My name is David Falk and I am part of the business development team at MetaDesign. Over the years, and at various places where I’ve worked, I learned one thing, which sort of became my mantra: Don’t worry too much about too many things. And of late, I was particularly struck by Mark Manson's best-selling book "The subtle art of not giving a f*ck" which I practically devoured overnight.
I asked myself how would I use the things that I have learned from the book and elsewhere to successfully advise my clients? As far as I can tell, a good brand does a fair bit to leave behind the impression that they do indeed give a fuck.
Let me rephrase that and employ the word attention instead of you know what.
How much attention are we able or willing to give to work, hobbies, friends, or family. Or to brands for that matter? Paying attention is the key to focus on the things important to you. And since you only have a limited amount of it to give, it’s best do that thoughtfully. I have learned that a good ratio between attention spent, and attention left is what keeps you sane in an insane world. The same applies to brands by the way. In my experience, brands oftentimes try to focus on too many things at the same time. I have learned that when defining your core brand or your purpose, less is more. It’s difficult to stop world hunger, reduce plastic garbage in the ocean and become climate neutral all at the same time. You may be suspected of being inauthentic and therefore lose the trust of your customers.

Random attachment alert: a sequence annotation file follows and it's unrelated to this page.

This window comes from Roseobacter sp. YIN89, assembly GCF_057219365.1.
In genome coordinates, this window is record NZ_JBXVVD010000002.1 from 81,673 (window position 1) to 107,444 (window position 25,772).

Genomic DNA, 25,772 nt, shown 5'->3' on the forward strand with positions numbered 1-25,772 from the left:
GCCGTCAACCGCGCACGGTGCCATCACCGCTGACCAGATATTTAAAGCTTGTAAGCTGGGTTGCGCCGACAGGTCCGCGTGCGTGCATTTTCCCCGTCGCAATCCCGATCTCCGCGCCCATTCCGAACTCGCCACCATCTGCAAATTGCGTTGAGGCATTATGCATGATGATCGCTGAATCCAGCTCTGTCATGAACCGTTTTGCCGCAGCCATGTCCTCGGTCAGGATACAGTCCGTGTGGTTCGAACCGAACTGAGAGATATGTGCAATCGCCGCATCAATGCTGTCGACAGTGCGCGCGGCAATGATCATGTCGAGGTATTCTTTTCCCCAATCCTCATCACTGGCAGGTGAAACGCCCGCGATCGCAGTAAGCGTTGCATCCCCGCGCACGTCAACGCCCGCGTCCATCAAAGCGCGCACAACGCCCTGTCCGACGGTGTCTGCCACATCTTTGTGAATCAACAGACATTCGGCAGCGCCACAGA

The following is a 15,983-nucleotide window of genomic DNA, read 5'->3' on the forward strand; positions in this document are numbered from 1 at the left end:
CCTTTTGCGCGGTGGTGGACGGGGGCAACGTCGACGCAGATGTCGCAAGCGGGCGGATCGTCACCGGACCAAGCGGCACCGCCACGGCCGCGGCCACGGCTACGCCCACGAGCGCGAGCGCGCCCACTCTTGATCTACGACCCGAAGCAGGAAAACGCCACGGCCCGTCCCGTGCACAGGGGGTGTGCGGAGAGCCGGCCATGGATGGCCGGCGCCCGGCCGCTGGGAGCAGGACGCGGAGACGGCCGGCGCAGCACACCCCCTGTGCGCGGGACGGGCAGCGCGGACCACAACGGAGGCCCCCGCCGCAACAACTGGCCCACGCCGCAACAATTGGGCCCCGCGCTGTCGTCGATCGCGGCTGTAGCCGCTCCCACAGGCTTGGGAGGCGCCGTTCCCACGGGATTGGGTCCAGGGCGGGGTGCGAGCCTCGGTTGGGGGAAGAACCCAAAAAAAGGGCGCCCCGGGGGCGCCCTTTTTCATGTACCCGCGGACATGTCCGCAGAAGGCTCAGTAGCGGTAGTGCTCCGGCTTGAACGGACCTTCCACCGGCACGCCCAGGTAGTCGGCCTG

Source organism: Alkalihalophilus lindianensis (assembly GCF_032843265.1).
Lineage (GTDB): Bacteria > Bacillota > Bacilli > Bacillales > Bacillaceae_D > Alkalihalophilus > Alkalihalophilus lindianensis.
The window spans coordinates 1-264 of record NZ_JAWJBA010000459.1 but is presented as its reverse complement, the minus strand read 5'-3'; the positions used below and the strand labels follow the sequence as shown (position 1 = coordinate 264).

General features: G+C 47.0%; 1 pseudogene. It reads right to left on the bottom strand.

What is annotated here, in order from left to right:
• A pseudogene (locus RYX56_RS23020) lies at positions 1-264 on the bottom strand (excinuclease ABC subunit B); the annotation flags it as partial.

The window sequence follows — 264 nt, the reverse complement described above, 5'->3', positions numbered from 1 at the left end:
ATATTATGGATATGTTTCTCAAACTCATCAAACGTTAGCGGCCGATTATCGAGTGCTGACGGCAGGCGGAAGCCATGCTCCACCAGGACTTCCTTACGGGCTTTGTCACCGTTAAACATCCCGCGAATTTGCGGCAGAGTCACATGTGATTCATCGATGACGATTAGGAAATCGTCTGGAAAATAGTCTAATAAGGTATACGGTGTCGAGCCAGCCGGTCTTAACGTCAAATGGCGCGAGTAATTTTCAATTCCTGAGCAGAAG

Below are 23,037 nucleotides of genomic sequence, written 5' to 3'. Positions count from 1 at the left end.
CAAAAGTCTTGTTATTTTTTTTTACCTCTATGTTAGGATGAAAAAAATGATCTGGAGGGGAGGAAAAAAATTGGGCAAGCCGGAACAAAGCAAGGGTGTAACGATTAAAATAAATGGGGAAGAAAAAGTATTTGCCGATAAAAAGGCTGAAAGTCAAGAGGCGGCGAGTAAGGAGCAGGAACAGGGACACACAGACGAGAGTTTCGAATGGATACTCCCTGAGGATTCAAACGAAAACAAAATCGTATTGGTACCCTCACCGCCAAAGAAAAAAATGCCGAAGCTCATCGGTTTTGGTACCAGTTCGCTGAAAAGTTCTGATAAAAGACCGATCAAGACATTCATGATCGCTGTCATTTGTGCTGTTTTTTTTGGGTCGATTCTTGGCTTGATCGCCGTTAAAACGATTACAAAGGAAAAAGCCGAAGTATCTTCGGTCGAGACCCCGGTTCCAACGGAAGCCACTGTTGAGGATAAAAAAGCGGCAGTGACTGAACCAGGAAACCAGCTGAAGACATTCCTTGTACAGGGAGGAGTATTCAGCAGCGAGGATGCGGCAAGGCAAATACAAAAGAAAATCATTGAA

To dive deeper into the topic of attention and how to limit our attention to the things relevant to you and our business, I’d like to introduce two very interesting approaches elaborated in the book: Bad values and rejection.
In the pursuit of keeping your sanity in an insane world, aspects such as pleasure, material success, being infallible and staying positive can easily turn into bad values. Keeping these four “bad values” in mind, might help you avoid problems they might bring with them.
Pleasure is an extremely false God.
Pleasure – a feeling of happiness, satisfaction and enjoyment – is a fine thing. Yet it would be counterproductive to prioritize your life around it. Mark Manson says: “Pleasure is the most superficial form of life satisfaction and therefore the hardest to obtain and the easiest to lose.” So many brands try to attract their customers with the lure of pleasure. Nothing wrong in that unless of course you are a cigarette company. While smoking might be a pleasure in the short term, it kills you in the long term. So, don’t go for short term pleasure too often.
Material success is not everything (but everything without something is nothing)
Material success is a pretty straight forward value. Take an expensive watch, car, or a house for example. If you have one of those three you will be said to have “made it” in most parts of the world. But did you really? I am probably not the first person to tell you that material success is not the only type of success we should aim for. Many brands understand that and try to push more towards a less materialized word. The brand Patagonia answers the question, “Why extend the life of gear?” with the answer, “Because the best thing we can do for the planet is cut down on consumption and get more use out of stuff we already own.”